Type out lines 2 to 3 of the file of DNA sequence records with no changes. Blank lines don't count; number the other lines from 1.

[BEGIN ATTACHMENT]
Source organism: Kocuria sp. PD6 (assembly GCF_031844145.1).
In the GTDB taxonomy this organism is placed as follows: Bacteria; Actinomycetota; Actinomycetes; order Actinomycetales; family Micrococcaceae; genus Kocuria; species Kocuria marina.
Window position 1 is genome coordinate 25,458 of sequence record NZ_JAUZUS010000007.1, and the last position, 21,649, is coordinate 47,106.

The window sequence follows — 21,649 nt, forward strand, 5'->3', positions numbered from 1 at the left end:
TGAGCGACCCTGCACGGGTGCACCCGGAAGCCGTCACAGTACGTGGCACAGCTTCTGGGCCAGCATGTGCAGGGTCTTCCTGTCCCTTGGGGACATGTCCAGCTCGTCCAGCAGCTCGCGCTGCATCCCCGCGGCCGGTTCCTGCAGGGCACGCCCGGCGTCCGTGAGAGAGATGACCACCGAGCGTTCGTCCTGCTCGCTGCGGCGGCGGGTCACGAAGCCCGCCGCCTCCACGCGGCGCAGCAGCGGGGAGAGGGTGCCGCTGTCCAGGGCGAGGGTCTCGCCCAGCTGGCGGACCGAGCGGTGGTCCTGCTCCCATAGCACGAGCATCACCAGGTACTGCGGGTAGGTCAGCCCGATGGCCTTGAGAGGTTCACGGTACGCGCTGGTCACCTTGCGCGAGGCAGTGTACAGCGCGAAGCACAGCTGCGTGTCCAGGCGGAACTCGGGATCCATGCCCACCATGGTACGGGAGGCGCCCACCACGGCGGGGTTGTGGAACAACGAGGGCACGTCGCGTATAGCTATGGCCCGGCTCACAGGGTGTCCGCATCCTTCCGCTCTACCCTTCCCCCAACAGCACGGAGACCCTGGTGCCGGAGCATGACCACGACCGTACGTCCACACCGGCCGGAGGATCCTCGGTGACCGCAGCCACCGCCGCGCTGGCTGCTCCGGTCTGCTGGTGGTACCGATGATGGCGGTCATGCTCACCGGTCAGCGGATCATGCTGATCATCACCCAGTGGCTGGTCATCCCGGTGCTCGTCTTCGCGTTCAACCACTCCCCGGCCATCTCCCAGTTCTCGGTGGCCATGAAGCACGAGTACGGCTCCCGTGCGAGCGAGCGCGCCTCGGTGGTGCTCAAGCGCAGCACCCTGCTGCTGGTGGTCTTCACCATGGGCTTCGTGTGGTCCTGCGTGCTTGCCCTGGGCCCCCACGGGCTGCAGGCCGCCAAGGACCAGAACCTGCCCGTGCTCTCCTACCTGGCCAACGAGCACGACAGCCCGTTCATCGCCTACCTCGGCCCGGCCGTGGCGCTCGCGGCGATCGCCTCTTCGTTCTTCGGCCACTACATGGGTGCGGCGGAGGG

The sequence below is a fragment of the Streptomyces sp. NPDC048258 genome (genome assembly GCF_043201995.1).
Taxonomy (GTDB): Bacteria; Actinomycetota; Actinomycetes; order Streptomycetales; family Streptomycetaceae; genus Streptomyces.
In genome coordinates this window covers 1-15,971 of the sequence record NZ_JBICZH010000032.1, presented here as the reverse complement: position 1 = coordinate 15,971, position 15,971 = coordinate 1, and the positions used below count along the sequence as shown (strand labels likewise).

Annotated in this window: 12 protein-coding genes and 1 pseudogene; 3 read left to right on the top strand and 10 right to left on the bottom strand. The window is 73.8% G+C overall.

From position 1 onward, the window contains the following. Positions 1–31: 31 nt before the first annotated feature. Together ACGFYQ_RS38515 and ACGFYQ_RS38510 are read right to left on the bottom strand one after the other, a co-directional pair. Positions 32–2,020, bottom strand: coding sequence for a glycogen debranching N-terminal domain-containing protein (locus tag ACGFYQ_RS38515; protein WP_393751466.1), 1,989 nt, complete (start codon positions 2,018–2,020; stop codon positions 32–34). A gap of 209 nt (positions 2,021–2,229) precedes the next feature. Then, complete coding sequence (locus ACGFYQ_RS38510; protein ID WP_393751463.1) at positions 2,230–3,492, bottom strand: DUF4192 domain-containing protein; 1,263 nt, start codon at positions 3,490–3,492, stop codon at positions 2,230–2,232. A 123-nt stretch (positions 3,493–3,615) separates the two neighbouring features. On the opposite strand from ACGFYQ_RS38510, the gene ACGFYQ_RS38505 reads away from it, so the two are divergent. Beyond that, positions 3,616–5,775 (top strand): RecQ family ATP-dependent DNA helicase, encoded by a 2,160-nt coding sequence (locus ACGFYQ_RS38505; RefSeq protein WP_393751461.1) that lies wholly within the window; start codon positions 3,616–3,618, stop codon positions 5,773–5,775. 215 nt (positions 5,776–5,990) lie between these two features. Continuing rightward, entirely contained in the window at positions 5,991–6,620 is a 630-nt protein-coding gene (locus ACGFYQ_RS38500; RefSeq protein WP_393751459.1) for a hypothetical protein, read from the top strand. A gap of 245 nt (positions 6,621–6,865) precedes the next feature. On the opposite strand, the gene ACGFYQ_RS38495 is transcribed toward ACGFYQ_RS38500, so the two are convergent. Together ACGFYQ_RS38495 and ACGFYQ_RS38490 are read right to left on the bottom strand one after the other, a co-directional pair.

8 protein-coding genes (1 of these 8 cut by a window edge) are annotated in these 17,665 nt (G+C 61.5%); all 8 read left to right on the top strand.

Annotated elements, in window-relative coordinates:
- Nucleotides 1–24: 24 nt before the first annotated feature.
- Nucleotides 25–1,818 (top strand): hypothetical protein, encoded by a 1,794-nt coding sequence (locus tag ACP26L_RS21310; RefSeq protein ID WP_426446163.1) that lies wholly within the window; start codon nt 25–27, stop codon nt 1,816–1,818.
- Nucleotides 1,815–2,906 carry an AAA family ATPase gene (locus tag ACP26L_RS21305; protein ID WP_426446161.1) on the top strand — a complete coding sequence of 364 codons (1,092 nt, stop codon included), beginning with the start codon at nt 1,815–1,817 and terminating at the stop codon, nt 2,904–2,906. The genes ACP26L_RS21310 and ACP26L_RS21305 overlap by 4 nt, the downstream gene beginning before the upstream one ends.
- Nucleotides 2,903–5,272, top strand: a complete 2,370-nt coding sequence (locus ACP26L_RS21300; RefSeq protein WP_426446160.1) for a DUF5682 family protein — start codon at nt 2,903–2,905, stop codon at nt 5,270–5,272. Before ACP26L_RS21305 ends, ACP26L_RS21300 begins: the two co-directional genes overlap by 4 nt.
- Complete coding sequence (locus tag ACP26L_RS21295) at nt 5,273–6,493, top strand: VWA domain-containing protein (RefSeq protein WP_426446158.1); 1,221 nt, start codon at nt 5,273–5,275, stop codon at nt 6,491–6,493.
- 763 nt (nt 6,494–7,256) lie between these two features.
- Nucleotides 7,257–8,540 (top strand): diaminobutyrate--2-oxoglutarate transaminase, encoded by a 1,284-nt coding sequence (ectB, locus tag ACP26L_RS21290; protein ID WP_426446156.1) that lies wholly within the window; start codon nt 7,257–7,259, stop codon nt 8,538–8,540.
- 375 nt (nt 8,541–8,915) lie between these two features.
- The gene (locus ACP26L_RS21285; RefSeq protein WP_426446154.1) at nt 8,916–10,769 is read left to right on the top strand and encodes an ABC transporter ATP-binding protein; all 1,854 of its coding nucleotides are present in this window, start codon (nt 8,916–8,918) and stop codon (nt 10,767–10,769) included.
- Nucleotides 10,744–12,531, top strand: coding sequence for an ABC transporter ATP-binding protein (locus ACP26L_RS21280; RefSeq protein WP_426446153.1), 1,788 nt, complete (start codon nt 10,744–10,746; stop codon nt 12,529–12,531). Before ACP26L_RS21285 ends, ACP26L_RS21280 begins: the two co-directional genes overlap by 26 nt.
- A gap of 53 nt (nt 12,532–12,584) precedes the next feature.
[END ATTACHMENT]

In the GTDB taxonomy this organism is placed as follows: Bacteria; Actinomycetota; Actinomycetes; order Actinomycetales; family Micrococcaceae; genus Kocuria; species Kocuria marina.
Window position 1 is genome coordinate 25,458 of sequence record NZ_JAUZUS010000007.1, and the last position, 21,649, is coordinate 47,106.